He poukaiāwhā nō te pātaka iringa kōrero, kua hinga.
He ahorangi nō te whare wānanga o te ao hou, kua okioki.
He ringa i mau ki te rākau ā te Pākehā hei taokupu titi rawa ki te manawa o te tangata tiriti, kua takoto.
E te uri o Muriwai, o Te Whakatōhea, o Tūtāmure, nāu te Motu i tohutohu i roto i āu tuhinga kia titiro ki tana wai whakaata. Te weriweri i kitea, tērā pea kāore i rata atu. Nāu ō mātau whatu i whakatuwhera ki te tūturutanga o te ao e nōhia nei tātou, moe mai e koro. Kua whawhai koe i te whawhai pai, ko koe te kāmaka akinga ā-hau, akinga ā-tai i te wā o te tūpuhi.
E te ahorangi okioki rā i te tūturutanga o te ora.
“Fewer…realised that the Maori is not intimidated by power, just as the fighters of a warrior race were not intimidated by the big guns at Orakau or Gate Pa. The indomitable desire of the human spirit for freedom and justice cannot be denied by repression. That was the undying message of Rewi Maniapoto: the struggle will go on forever.” 
It was with great sadness that the country was informed that Ranginui Walker, political commentator, social justice advocate, activist, scholar, and author, had passed away at his home in Auckland, Monday 29 February 2016. A personal hero of mine, his national significance and influence on the country’s insight into Māori – Pākehā relationships, politics and the effects of colonisation, is immeasurable. What was powerful about Ranginui’s role in the political awakening of many young Māori of the late 20th and early 21st centuries, was his visibility, his consistency, and his absolute commitment to improving the place of Māori people in Aotearoa.
His masterpiece, Ka Whawhai Tonu Mātou: Struggle Without End (1990) was a much thumbed-through book while I studied at university. Like many young Māori students aware of the injustices that Māori faced, and angry with it, I had not yet formed an ability to articulate the reasons for that resentment. But Ranginui’s work was a cipher for me, fomenting the sharp language required to make my transition from young person buffeted by political and social forces, to a critically aware and politically conscious wahine Māori.
I first met Ranginui when I was a freshly minted graduate student, working at Te Wānanga o Aotearoa. Ranginui was part of a panel of experts that were assigned to oversee degree accreditation. These degree panels normally comprised of exceptionally accomplished people, such as Dr Turoa Royal, Associate Professor Manuka Henare, and Professor Ranginui Walker. It was a service he did on behalf NZQA for the other two wānanga as well (Te Wānanga o Raukawa and Te Wānanga o Awanuiārangi), demonstrating his dedication to improving Māori education. I was so star struck and shy when I met Ranginui, that I had to plead to my boss at the time to ask Ranginui if he would sign my Apirana Ngata biography, He Tipua, which he had published in 2001. That book became one of my most treasured possessions.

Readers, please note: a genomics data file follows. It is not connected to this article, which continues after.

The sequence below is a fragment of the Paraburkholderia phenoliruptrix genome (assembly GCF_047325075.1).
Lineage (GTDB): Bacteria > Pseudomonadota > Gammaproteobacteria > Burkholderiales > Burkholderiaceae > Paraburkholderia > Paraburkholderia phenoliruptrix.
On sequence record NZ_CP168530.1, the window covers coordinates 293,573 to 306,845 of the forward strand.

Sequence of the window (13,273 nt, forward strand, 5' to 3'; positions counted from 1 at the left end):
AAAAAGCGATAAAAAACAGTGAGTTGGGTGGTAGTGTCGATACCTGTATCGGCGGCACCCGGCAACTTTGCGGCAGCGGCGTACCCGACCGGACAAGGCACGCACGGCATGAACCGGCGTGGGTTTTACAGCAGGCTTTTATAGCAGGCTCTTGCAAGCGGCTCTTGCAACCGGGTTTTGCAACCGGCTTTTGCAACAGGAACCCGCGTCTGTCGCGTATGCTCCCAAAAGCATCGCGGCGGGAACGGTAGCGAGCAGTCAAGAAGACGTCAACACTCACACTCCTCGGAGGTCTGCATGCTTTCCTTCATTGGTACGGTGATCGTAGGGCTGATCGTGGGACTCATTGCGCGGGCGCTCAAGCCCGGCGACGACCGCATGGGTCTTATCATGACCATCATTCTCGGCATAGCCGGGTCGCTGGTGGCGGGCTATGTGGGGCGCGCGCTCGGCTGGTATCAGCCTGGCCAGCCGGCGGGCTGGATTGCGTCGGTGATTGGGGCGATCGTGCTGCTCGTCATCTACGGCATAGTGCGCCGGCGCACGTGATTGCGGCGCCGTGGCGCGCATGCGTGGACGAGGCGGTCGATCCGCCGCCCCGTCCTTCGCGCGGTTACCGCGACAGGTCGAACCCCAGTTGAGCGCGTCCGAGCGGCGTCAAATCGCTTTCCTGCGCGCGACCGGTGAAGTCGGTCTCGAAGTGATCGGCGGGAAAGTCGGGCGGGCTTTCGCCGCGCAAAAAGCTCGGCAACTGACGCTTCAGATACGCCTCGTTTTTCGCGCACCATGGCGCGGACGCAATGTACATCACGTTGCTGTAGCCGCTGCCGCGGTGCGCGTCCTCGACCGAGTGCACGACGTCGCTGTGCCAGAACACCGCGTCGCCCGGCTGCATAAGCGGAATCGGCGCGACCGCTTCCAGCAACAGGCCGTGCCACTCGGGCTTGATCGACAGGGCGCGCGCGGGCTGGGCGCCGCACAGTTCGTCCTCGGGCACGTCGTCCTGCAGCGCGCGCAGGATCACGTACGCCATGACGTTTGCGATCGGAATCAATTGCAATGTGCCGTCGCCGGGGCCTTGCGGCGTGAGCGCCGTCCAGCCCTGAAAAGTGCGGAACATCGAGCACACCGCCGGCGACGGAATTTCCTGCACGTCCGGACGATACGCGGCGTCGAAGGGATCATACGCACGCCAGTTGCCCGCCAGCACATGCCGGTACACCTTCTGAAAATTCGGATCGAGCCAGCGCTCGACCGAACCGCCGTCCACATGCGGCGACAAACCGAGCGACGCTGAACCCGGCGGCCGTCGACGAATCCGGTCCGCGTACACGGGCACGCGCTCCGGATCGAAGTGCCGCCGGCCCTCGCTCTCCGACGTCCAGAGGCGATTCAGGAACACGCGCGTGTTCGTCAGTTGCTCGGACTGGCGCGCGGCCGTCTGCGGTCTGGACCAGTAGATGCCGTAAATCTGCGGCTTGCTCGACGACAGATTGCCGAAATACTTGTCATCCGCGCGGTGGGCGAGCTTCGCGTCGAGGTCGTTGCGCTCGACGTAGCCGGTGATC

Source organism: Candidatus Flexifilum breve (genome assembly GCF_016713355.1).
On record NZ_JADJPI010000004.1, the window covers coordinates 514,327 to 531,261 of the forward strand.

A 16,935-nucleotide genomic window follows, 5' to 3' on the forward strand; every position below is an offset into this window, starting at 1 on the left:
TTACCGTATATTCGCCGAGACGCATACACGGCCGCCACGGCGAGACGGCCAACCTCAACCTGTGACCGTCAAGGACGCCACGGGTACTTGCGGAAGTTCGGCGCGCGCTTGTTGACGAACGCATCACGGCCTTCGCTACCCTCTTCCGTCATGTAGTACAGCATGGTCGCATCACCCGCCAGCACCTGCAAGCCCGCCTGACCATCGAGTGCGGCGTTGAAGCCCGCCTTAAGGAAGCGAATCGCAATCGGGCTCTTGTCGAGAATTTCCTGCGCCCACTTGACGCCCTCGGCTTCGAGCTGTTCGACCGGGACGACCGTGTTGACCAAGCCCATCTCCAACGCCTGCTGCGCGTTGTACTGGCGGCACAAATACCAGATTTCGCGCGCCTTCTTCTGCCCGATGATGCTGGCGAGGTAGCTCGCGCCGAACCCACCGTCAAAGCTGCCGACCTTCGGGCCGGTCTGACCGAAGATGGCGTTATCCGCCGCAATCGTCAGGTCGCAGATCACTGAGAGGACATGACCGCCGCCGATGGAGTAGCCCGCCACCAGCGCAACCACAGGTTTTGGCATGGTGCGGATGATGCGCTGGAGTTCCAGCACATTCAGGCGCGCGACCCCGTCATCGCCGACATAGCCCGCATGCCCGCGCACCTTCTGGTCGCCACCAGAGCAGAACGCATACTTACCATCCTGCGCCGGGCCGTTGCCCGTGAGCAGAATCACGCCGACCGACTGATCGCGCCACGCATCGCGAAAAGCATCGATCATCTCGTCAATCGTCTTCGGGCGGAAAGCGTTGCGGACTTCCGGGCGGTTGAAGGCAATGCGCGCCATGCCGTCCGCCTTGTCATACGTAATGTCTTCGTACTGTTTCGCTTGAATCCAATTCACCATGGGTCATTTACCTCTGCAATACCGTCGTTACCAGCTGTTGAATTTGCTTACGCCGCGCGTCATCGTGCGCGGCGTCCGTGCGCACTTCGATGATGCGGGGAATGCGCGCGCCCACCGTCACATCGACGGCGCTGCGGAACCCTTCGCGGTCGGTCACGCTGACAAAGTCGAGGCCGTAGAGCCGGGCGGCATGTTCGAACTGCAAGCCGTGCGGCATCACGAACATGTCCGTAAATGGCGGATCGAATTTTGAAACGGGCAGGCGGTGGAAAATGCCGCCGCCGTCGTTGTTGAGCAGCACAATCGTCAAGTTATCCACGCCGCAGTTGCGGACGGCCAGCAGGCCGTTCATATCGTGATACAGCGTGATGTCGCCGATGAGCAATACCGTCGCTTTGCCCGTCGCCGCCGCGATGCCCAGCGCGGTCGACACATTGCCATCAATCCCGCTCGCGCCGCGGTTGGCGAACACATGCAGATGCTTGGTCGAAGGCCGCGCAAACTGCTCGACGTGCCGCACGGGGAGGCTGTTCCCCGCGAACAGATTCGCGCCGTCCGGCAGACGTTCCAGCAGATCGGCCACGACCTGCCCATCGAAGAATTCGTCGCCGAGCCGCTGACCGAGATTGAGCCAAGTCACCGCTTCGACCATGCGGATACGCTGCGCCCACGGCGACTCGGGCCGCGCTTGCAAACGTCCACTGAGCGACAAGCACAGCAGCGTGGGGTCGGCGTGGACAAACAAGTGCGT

Ranginui Walker, with his dual Lebanese and Māori ancestry, also had an intrinsic understanding of the complexity and unease for Māori who live with dual and plural identities. Added to this was his innate sense of fairness, and he was fearless in calling out imbalanced distributions of power in New Zealand society. After Don Brash’s infamous Orewa speech (January 2004) where Brash attacked what he saw as Māori privilege as part of a political campaign, Ranginui retorted in a later interview:
“I have no time for privileged people who take advantage of their privileged position to attack the weakest people in our society.”
This firm leadership and conviction defined Ranginui, and his legacy is one of hope. By honestly critiquing those elements in our nation that are exclusionary, and which privilege a few over the many, we will ultimately make our way to a more mature and inclusive nationhood. Ranginui had the unenviable position of holding up a mirror to the nation so that we were able to truly reflect on the good, the bad, (and the ugly) in what we saw.
A special final comment from Dame Claudia Orange:
Ranginui Walker was my respected university teacher to whom I owe a great deal. He built students’ confidence in research and gave an amazing example of how a reasoning voice and his writings could influence the country. He led New Zealanders towards a better understanding of te ao Maori through his regular writings in The Listener and several other more recent books. His patient work as a bridgehead between our two peoples was crucial in decades of debate and adjustment of relationships in our nation. A time to grieve but also to honour this great man.
Emeritus Professor Ranginui Walker is survived by his wife Deidre, three children, and grandchildren.
Puawai Cairns and Paora Tibble
 Walker, R. (1990). Ka whawhai tonu matou = Struggle without end. (Revised Edition) Auckland: Penguin. Pp. 218 – 219
 McAllister, J. (2004, November 29). Ranginui Walker: Struggle without end. NZ Herald. Retrieved from http://www.nzherald.co.nz/lifestyle/news/article.cfm?c_id=6&objectid=8500602